Mortgage Escrow Account Rules Could Mean Borrowers Are Owed Interest

Posted by on September 14, 2018 in Escrow News, New York, news | 0 comments

Mortgage Escrow Account Rules Could Mean Borrowers Are Owed Interest

A new class action lawsuit filed in U.S. District Court for the Eastern District of New York on Aug. 7, 2018 alleges that Bank of America routinely ignores mortgage escrow account rules.

Plaintiff Alex C. is a citizen of New York State and a resident of Queens Village. He is seeking to hold the financial giant accountable for their alleged failure to pay interest on escrow accounts that are often a condition of receiving financing for a residential property.

What is an Escrow Account?

As part of an agreement to provide a loan to purchase a home, banks often require that a separate escrow account be opened to lay aside monies from which to pay real estate taxes, home insurance and other related expenses. In some states, mortgage escrow account rules stipulate that the lender regularly pay interest on any accumulated funds in this specialized account.

These mortgage escrow account rules are established under the laws of the State of New York as well as several other states including California, Connecticut, Iowa, Maine, Maryland, Massachusetts, Minnesota, New Hampshire, Oregon, Rhode Island, Utah, Vermont and Wisconsin.

According to the lawsuit narrative, federal law backs up and supports the mortgage escrow account rules established by state law. According to the plaintiff, this law says that if the state requires the payment of interest as part of their mortgage escrow account rules or as part of any impound or trust account, then the creditor must pay this amount.

The Plaintiff’s Story

Plaintiff Alex claims he purchased a home located in Queens Village, N.Y. on Aug. 3, 2010. He says he obtained financing for this purchase through a loan from the Bank of America—the second largest bank in the U.S.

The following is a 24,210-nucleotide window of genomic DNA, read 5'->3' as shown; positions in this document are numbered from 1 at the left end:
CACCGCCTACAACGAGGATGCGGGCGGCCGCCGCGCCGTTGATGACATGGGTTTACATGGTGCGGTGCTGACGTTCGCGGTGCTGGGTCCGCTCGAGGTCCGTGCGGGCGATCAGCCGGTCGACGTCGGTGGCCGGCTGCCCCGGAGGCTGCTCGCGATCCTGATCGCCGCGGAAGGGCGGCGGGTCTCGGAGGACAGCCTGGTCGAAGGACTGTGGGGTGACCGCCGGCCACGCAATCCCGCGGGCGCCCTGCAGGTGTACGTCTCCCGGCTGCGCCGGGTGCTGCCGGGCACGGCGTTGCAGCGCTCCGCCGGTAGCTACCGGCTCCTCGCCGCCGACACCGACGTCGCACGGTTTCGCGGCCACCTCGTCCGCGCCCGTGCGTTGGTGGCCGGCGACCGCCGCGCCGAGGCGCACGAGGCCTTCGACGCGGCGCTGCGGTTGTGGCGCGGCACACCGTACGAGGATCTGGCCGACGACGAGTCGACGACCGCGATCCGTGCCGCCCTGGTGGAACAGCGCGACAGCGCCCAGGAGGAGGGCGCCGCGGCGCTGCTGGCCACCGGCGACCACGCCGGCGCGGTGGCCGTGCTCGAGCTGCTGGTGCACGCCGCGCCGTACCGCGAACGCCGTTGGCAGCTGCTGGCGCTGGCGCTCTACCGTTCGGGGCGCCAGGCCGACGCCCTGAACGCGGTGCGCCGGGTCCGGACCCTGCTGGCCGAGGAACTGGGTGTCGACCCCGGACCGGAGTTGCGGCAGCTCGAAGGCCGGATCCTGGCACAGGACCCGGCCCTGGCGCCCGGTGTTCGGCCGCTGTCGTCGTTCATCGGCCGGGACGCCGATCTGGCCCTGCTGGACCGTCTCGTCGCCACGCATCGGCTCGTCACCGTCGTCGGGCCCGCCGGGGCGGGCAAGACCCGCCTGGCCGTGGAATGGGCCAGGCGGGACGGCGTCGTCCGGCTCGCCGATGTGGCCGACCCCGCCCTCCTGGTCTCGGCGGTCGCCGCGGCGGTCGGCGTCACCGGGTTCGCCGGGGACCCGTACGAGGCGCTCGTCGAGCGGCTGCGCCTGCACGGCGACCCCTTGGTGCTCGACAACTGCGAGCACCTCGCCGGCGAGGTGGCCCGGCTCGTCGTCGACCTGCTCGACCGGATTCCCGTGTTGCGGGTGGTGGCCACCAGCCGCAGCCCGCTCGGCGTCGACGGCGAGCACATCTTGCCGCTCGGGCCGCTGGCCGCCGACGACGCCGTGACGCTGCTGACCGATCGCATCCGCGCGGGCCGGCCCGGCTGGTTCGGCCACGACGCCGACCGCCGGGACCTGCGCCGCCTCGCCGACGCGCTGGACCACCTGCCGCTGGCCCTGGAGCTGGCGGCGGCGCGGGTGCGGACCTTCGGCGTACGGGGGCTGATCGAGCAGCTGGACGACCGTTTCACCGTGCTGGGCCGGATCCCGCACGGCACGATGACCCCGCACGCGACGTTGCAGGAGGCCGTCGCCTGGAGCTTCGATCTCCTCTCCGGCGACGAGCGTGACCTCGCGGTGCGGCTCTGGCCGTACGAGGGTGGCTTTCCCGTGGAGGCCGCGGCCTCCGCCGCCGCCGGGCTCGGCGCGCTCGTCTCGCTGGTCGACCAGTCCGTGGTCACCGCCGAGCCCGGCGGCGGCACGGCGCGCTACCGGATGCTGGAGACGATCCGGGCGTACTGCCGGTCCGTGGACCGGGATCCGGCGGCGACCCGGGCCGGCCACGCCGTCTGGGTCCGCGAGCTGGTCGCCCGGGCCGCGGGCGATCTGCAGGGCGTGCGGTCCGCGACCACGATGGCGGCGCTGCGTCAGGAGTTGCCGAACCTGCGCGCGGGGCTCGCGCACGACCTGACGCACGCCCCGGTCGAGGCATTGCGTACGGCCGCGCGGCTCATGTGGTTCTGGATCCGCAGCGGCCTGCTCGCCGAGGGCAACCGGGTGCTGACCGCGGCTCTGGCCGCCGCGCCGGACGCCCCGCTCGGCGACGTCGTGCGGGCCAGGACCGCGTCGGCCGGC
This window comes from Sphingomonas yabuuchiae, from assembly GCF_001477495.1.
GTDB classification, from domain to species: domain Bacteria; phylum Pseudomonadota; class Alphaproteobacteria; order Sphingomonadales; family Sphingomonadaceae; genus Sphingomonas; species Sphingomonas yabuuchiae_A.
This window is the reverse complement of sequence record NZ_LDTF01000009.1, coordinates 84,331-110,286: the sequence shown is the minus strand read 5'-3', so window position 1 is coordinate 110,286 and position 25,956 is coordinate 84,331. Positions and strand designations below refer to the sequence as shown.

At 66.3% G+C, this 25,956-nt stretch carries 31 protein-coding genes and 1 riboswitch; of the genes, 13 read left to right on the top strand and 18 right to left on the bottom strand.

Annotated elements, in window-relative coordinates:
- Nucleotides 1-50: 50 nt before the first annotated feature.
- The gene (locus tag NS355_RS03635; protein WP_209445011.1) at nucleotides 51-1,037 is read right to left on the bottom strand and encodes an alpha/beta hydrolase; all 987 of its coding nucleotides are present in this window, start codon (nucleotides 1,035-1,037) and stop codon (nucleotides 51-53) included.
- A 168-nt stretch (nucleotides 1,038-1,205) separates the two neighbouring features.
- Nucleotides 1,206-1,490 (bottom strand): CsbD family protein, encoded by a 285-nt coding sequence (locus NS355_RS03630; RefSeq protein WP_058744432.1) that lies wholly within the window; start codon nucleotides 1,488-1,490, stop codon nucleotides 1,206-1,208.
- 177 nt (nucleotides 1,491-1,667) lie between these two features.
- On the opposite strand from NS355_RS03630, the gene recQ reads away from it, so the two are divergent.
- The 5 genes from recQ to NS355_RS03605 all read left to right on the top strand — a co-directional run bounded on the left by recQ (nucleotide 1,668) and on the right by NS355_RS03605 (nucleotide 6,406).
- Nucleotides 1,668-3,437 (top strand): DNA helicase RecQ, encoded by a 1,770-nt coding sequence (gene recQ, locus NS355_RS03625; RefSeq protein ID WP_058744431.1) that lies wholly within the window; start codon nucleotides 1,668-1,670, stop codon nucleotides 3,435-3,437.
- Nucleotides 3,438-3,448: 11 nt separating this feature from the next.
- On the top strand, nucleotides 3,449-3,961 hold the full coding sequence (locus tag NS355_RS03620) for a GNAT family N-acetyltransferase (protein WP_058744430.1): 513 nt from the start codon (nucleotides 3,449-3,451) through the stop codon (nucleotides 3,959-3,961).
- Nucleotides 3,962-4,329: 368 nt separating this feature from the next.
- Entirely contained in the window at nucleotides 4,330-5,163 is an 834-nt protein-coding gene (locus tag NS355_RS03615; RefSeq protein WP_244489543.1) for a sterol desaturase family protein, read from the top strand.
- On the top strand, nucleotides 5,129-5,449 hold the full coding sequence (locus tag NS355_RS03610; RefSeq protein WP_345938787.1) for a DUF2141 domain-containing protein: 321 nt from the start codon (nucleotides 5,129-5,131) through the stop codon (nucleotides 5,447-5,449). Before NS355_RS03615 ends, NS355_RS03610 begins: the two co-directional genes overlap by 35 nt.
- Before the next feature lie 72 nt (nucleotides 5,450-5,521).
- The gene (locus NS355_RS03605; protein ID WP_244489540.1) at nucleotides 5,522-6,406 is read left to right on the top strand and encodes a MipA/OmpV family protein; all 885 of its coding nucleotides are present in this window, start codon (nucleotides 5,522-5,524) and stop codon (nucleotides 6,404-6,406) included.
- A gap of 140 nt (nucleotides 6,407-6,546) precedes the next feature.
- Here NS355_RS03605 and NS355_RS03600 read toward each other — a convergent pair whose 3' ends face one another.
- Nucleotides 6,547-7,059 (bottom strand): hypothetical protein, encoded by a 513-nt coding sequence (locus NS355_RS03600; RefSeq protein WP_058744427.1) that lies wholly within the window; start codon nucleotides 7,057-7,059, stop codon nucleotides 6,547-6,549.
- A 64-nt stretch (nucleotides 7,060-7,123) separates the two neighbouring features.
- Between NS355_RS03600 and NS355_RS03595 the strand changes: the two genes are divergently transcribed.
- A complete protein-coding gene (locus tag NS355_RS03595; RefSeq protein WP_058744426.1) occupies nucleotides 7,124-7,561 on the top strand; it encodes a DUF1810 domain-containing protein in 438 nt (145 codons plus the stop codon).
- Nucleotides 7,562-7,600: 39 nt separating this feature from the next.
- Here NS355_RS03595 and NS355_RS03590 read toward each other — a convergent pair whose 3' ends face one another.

In Alex’s escrow interest lawsuit, he claims that the financial giant has never paid him quarterly interest on accumulations in his escrow account as stipulated by New York’s mortgage escrow account rules.

Alex claims that there is no fine print in his loan contract which allows the bank to ignore their obligatory requirement to pay interest on his escrow account. He seeks to represent a Class of similarly situated homeowners who have home loan agreements with Bank of America in the states where mortgage escrow account rules specify the need to pay interest.

The plaintiff believes that the number of homeowners with Bank of America home loans in these states is so numerous that a class action is the best way to legally address the alleged failure of the financial giant to contractually pay escrow interest.

Alex is asking the court to certify the proposed Class, himself as class representative and his attorney as class counsel. He brings the following counts secondary to these requests against Bank of America: Breach of Contract, Violation of State Consumer Protection Acts, Violation of State Escrow Interest Statutes, and Unjust Enrichment.

For all counts, the complainant seeks to obtain for himself and the Class an award of monetary and statutory damages. Alex also seeks injunctive relief against the bank.

Join a Free Mortgage Escrow Account Class Action Lawsuit Investigation

Mortgage borrowers in certain states whose lenders required them to pre-pay their property taxes or property insurance through an escrow account and who did not receive interest on those escrowed funds may qualify to join this mortgage escrow account class action lawsuit investigation.

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